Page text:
Irena Yamboliev, “Vernon Lee’s Novel Construction” (pp. 346–371)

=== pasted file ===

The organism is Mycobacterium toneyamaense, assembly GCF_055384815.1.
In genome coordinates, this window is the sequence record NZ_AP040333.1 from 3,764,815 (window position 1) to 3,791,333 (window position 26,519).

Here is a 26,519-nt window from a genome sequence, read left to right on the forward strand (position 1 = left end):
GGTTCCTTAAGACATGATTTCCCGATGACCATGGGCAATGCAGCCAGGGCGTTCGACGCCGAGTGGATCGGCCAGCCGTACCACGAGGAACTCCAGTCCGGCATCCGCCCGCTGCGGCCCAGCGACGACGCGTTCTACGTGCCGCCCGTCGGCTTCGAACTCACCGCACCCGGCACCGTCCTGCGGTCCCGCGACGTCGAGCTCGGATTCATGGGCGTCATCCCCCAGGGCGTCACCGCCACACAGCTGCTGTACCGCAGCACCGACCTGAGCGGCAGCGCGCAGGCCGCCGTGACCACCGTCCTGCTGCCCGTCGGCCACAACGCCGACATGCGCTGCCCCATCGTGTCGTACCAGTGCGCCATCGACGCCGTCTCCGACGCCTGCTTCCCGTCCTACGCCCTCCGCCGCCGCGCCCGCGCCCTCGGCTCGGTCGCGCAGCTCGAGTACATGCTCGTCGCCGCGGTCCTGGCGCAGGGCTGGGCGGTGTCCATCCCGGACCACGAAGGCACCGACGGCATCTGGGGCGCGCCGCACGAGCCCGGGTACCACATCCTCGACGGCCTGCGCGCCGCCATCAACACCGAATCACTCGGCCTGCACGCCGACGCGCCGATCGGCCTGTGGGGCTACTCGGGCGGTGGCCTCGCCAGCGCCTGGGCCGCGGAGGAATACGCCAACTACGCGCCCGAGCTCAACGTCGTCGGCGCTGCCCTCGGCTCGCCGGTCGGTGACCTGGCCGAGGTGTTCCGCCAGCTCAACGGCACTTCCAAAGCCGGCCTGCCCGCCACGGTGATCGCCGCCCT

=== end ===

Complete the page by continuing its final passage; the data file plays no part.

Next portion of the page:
This essay proposes that we understand Vernon Lee’s debut novel, Miss Brown (1884), as enacting a theory of literary language’s constructive potency that Lee develops in her critical essays. Those critical essays offer a vibrant nineteenth-century formalism, suggesting how fiction constructs and formalizes our realities, shaping readers’ mental and emotional circuits as it arranges phrases, sentences, and paragraphs. In Miss Brown, Lee crafts a prose style that meticulously tracks the protagonist’s formation—the “little dramas of expectation, fulfilment and disappointment,…of tensions and relaxations”—rendering that formation as a drama of sentence-level structuration. The resulting “representation” of Anne Brown is interrupted with adjective-rich stretches conspicuously geared toward defining, formulating, and theorizing what is being represented, essay-like. By treating the protagonist as an occasion to foreground syntax’s active building and abstracting, Miss Brown’s prose partakes in the kind of literary practice that has recently been described as nonmimetic realism—realism that does more than denote and refer and reflect what is, and instead performs, meditating on form’s process, to project and inform new potentialities.